Joey Barton future in doubt after 12-match ban over violent conduct at Manchester City
JOEY Barton will no longer be involved with the Queens Park Rangers first-team after yesterday receiving a 12-match ban from the Football Association.
The Premier League club has already launched its own internal investigation into Barton’s behaviour with manager Mark Hughes determined to wash his hands on the troublesome midfielder.
Barton has received the most severe sanction for an on-field incident in England since Eric Cantona’s kung-fu kick on a Crystal Palace fan in 1995.
The suspension, which relates to his sending off against Manchester City, on May 13, and subsequent reaction, means that Barton is not available again for QPR until November.
He will now be excluded from the club’s 25-man Premier League squad for next season if QPR cannot, as appears likely, sell him in the summer. The club is exploring every avenue with the hope that it might actually be possible to sack Barton for breach of contract or gross misconduct. He will be fined heavily.
If he does not leave in the summer window they QPR will make every effort for Barton to be sold in January. The club would like to reach a mutual agreement for his £80,000-a-week contract, which has three years to run, to be cancelled but this may prove impossible.
Barton received an automatic four-match ban for the initial elbow on Carlos Tévez that led to his sending-off. That punishment was then increased on Wednesday by a further eight matches for two counts of violent conduct, firstly for kicking Sergio Agüero and then an attempted headbutt on Vincent Kompany.
The total 12-match suspension dwarfs recent eight game bans for Luis Suárez after he was found to have racially abused Patrice Evra, and Ben Thatcher for a forearm smash on Pedro Mendes.
Barton personally attended Tuesday’s Wembley hearing with his lawyer Mel Stein and could still appeal the sanction. He had accepted the first count of violent conduct in relation to the Agüero kick but had denied the same charge for the Kompany incident.
A three-man independent regulatory commission, however, found that both charges were proved. “There are rules of conduct that should be adhered to, and such behaviour tarnishes the image of football in this country, particularly as this match was the pinnacle of the domestic
season and watched by millions around the globe,” said the chairman of the commission.
Gordon Taylor, the chief executive of the Professional Footballers' Association, said on Wednesday night that his organisation had been in contact with Barton since the incident against City but that he had not taken up the offer of help.
There has also been annoyance at QPR over Barton’s subsequent Twitter reaction to the incident. He said that he did not think it was a sending-off and then claimed that, once he had been dismissed, one of his team-mates has suggested he “try to take 1 of theirs with me”.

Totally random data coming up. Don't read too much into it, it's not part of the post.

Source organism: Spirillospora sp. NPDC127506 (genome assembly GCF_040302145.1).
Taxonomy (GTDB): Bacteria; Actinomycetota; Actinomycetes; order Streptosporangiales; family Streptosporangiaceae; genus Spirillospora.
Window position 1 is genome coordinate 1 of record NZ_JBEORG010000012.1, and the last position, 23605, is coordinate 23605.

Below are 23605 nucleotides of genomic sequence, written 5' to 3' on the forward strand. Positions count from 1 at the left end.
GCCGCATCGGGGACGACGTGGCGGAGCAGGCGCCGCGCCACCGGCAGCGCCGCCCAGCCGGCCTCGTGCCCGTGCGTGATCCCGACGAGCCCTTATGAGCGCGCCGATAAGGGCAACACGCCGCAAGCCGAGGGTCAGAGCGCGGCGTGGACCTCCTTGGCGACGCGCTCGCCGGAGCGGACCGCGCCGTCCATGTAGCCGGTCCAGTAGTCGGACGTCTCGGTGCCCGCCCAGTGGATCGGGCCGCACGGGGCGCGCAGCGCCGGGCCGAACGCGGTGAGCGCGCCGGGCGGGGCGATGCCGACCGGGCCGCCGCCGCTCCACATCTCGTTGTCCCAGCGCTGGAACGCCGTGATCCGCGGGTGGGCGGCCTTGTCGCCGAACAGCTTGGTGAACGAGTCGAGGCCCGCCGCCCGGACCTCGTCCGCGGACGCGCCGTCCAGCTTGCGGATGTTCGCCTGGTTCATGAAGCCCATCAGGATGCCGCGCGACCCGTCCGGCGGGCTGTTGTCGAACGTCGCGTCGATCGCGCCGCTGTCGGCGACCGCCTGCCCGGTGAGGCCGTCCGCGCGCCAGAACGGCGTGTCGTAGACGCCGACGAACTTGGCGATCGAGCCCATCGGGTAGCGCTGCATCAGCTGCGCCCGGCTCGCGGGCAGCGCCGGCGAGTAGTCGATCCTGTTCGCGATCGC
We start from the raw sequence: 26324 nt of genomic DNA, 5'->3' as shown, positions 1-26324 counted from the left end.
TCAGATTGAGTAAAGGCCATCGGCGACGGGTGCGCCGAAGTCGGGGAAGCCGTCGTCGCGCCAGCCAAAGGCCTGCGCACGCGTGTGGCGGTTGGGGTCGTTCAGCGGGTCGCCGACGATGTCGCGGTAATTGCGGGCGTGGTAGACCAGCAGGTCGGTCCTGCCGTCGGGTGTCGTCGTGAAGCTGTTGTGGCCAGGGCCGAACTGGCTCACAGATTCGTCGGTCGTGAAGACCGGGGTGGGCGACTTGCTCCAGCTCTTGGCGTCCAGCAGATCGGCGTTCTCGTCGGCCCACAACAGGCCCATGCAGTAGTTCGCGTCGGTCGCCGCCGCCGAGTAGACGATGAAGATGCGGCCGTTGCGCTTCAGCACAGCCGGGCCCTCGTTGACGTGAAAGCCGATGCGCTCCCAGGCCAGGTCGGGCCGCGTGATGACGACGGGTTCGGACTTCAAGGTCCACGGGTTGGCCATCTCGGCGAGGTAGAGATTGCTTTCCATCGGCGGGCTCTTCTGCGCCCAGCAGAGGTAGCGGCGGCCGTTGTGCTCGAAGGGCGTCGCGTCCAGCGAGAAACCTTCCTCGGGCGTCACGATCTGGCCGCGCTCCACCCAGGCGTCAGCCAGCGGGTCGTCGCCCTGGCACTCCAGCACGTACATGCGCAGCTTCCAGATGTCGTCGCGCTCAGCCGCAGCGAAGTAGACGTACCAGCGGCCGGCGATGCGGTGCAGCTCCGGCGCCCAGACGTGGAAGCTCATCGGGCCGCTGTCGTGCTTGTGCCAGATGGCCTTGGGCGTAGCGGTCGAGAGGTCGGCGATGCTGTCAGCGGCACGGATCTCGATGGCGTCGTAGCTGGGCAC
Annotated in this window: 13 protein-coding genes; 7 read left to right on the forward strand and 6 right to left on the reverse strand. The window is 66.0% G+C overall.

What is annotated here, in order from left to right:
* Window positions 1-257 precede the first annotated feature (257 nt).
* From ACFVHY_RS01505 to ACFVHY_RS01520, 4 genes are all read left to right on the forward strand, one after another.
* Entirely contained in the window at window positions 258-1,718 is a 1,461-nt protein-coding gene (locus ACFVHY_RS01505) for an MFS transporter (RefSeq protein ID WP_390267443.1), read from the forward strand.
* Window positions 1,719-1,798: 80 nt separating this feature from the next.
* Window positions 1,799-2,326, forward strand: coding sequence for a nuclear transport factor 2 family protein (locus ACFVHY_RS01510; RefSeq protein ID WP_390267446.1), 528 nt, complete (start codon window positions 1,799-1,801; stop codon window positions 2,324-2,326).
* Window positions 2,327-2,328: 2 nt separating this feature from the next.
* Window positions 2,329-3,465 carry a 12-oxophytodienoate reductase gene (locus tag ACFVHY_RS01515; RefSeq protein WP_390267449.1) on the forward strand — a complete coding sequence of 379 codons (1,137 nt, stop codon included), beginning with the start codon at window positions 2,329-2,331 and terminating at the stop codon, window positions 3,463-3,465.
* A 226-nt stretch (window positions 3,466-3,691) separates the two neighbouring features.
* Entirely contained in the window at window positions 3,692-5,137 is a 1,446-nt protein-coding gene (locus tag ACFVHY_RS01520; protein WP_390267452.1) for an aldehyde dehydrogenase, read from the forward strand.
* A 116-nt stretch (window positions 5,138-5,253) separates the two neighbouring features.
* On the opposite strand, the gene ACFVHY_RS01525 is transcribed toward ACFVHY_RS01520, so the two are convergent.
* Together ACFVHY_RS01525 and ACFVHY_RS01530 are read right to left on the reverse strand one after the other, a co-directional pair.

Barton added: “Still not my proudest moment but who gives a f---, we are safe..........and that is all that matters. The head was never gone at any stage.”
Hughes had already decided before Barton’s latest act of indiscipline that the midfielder was not part of his plans and should leave for the good of the club.
QPR will examine the legal situation and are weighing up their options but chairman Tony Fernandes and chief executive Phil Beard are aware of Hughes’s thinking.
Hughes had wanted to take the armband from Barton during the season but eventually decided against it because he thought the 29 year-old would, potentially, be more disruptive. The events on Wednesday were the latest chapter in a long list of disciplinary incidents involving Barton.
In 2004, he was fined six weeks’ wages for stubbing a lit cigar in the of youth team player Jamie Tandy during Manchester City’s Christmas party.
In 2007, he was charged with assault and given a four-month suspended sentence after a training-ground fight with Ousmane Dabo. He was also jailed over a late night-incident in Liverpool city centre for which he received a six-month sentence after pleading guilty to common assault and affray.
He was transfer-listed by Newcastle last summer following a series of Twitter comments criticising the club. In addition to his 12-match ban, Barton was also fined £75,000 yon Wenesday for his behaviour in the Manchester City match.
“This eight-match suspension is to run consecutively to the four-game suspension Barton was already given for his dismissal in the fixture, making a total of 12 matches,” said an FA statement. As Barton had already been sent off, the two incidents that resulted in violent conduct charges fell outside the jurisdiction of the referee.
A charge of violent conduct generally results in a three-match ban but yesterday’s commission ruled that the incidents involving Agüero and Kompany were sufficiently serious to warrant a combined eight-game sanction.
Barton’s indiscipline could have cost QPR their place in the Premier League and, with the match 1-1 at the time of his sending-off, was surely a factor in Manchester City ultimately gaining the 3-2 victory they needed to beat Manchester United to the Premier League title.